Virtual reality is gaming's next frontier

Virtual reality is gaming's next frontier
While Oculus headsets will not be available to consumers until 2016, the company has made prototypes of the system available to developers since 2013, with the expectation that an array of applications will be available to those buying headsets after the formal launch.

I am bored. Having spent the last 15 years of my life reviewing tech gadgets, the last two years have seemed rather bland and repetitive.

I don't think it's my age. There has been relatively little innovation on the gadget front, with most new products being refreshed editions of the same.

Even fitness trackers now seem passe. For a while, I was excited about smartwatches, but my LG G Watch R is now sitting on my desk and I am back to wearing nothing on my hands, save for my wedding ring.

Sure, I know everyone is talking about the Apple Watch. I really hope Apple does something drastically different with the category, something that will blow our minds, because I have been surprisingly disappointed with Android Wear after my initial euphoria.

But there is still one thing that I look forward to this year with great hope - the virtual reality (VR) headset.

On Monday, HTC entered the fray with the HTC Vive.

The Taiwanese company is teaming up with Valve, owner of Steam, the biggest online PC games marketplace in the world, to develop a virtual reality or VR headset.

It seems as if everyone is now jumping onto the VR bandwagon.

Sony has the Morpheus, Samsung has the Gear VR, while Facebook now owns the Oculus Rift.

When I first put on a prototype of the Oculus Rift over a year ago, I was an immediate convert.

Virtual reality has always been the stuff of science fiction, but it was a reality with the Rift.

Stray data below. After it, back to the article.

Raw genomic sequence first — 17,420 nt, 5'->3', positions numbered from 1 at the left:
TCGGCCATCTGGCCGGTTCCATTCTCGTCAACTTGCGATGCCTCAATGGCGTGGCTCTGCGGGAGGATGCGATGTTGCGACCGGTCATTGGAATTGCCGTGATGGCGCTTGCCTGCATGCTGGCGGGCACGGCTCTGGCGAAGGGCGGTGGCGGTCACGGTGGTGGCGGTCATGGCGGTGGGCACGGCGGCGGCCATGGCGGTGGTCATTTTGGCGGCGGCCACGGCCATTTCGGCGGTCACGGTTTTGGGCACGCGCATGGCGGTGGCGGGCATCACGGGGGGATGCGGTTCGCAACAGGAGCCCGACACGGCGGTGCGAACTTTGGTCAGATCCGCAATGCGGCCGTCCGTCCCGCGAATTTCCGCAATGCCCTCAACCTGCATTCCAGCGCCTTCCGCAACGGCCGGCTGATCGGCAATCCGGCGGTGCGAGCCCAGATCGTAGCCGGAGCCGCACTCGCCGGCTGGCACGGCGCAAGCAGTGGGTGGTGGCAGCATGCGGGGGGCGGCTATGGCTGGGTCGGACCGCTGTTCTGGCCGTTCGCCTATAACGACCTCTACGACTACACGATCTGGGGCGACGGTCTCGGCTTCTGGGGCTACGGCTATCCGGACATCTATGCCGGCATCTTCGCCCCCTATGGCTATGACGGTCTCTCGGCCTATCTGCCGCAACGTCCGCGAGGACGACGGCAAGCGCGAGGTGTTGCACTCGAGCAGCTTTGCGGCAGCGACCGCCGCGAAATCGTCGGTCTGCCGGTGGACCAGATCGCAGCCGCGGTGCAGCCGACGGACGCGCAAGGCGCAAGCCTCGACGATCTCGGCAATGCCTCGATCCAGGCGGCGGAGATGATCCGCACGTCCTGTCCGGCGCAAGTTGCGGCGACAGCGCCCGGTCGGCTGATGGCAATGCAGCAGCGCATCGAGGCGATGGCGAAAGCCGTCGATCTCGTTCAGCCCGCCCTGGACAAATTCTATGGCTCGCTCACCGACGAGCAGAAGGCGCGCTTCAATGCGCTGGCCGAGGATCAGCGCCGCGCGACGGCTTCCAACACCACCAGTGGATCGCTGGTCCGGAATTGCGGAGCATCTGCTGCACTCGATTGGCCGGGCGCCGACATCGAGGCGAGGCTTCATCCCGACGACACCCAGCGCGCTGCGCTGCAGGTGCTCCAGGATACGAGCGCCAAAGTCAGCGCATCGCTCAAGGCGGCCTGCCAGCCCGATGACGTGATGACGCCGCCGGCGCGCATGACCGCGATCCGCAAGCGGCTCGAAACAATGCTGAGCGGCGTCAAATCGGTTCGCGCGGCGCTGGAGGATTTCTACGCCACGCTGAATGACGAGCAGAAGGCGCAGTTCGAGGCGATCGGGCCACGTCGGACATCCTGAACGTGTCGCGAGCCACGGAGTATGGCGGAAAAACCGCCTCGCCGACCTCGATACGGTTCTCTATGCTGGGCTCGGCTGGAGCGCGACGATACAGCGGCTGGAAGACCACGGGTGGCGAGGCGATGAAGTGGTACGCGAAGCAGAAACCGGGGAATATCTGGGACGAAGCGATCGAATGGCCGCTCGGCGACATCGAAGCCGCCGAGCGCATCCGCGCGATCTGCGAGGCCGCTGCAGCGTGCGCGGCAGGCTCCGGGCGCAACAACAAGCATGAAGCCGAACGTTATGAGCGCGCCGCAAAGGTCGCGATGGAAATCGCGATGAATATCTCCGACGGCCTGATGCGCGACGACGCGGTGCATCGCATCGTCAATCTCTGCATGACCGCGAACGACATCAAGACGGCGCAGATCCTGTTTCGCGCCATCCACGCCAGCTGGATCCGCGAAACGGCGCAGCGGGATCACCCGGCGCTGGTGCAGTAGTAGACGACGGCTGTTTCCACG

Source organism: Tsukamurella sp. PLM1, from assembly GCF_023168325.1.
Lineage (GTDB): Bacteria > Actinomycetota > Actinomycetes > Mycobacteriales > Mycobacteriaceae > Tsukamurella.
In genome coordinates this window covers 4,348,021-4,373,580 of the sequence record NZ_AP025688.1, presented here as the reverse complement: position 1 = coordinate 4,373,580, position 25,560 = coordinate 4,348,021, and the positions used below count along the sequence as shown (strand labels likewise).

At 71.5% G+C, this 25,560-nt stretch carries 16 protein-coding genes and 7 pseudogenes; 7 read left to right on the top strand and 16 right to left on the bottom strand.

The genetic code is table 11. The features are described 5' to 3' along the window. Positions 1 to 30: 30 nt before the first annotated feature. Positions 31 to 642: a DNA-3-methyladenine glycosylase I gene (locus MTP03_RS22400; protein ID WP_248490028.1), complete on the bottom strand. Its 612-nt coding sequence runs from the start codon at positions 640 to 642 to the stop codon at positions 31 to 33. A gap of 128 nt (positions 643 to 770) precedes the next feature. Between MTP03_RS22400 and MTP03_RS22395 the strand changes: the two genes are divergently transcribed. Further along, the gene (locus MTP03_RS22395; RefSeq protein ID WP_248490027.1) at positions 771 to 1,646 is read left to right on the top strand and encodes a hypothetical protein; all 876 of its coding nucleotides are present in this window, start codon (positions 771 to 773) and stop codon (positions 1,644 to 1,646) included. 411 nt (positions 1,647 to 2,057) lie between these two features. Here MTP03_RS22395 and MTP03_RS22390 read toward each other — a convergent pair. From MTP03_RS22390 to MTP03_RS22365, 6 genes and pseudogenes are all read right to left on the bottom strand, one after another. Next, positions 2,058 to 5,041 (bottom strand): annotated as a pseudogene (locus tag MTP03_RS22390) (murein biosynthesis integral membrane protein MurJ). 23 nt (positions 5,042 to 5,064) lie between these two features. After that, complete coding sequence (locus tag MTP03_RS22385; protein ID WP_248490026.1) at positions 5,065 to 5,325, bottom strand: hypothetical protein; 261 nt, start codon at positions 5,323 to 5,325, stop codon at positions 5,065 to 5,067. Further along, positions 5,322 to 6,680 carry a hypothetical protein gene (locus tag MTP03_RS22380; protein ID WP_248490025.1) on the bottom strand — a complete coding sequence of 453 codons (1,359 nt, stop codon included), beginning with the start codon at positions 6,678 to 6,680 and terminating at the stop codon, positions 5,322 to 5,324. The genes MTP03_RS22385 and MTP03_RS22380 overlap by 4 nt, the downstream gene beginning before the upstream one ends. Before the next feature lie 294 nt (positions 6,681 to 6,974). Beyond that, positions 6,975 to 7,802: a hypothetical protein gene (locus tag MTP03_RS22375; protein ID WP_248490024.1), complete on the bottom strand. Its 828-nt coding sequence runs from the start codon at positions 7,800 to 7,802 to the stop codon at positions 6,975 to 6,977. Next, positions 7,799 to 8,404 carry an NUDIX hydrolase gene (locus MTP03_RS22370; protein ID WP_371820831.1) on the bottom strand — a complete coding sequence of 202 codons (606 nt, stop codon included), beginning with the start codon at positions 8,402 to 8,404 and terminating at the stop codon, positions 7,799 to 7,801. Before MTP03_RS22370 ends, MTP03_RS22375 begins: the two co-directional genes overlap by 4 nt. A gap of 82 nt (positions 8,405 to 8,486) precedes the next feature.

Say "goodbye" to moving the right thumbstick to look around.

Simply turn your head sideways to search for the enemy.

In a racing game, you can look behind you to see which car is hot on your heels.

The transition is so smooth that it feels as if you are doing the real thing.

In another game, while wearing the headset, I felt as though I was really in a forest and I was walking around and exploring it.

If VR creators can combine that with motion-sensing technology and gesture controls, such as Microsoft's Kinect system, this truly will become a paradise for gamers.

Unfortunately, the Rift is still in its development stage and only software developers can buy the prototype.

The big problem is content. Software developers need to create games and apps from scratch which will work in the VR universe.

Facebook bought Oculus last year and now it seems Oculus is spending much of its time selling to Samsung with the phone giant's Gear VR headset - which is made by Oculus.

Unfortunately, the Gear VR works with only three Samsung phones - the Galaxy Note 4 and the just-announced S6 and S6 Edge.

The Gear VR was launched late last year in selected countries, but there is still no news of when it will be available in Singapore.

Samsung seems less keen on entering the gaming world than on making use of a VR headset to increase the value proposition of its smartphones.

Somehow, I just don't feel comfortable placing my smartphone inches away from my eyes.

Frankly, I am tired of waiting.

Now that HTC has also leapt onto the bandwagon, I do hope that its competitors will heed the urgency of launching their versions soon.

While it is still early days for the HTC Vive, its competitors need to take this partnership with Valve seriously, as Valve owns and runs the world's largest e-marketplace for PC games.

It has the gravitas and the gravy to entice game developers onto the VR train.

It has become the de facto "app store" for PC gamers, as indispensable as Apple's App Store and Google's Play Store have become to mobile gaming.

I hope VR does become a reality in the months to come, or I might just end up being bored for the rest of the year.

This article was first published on Mar 4, 2015.
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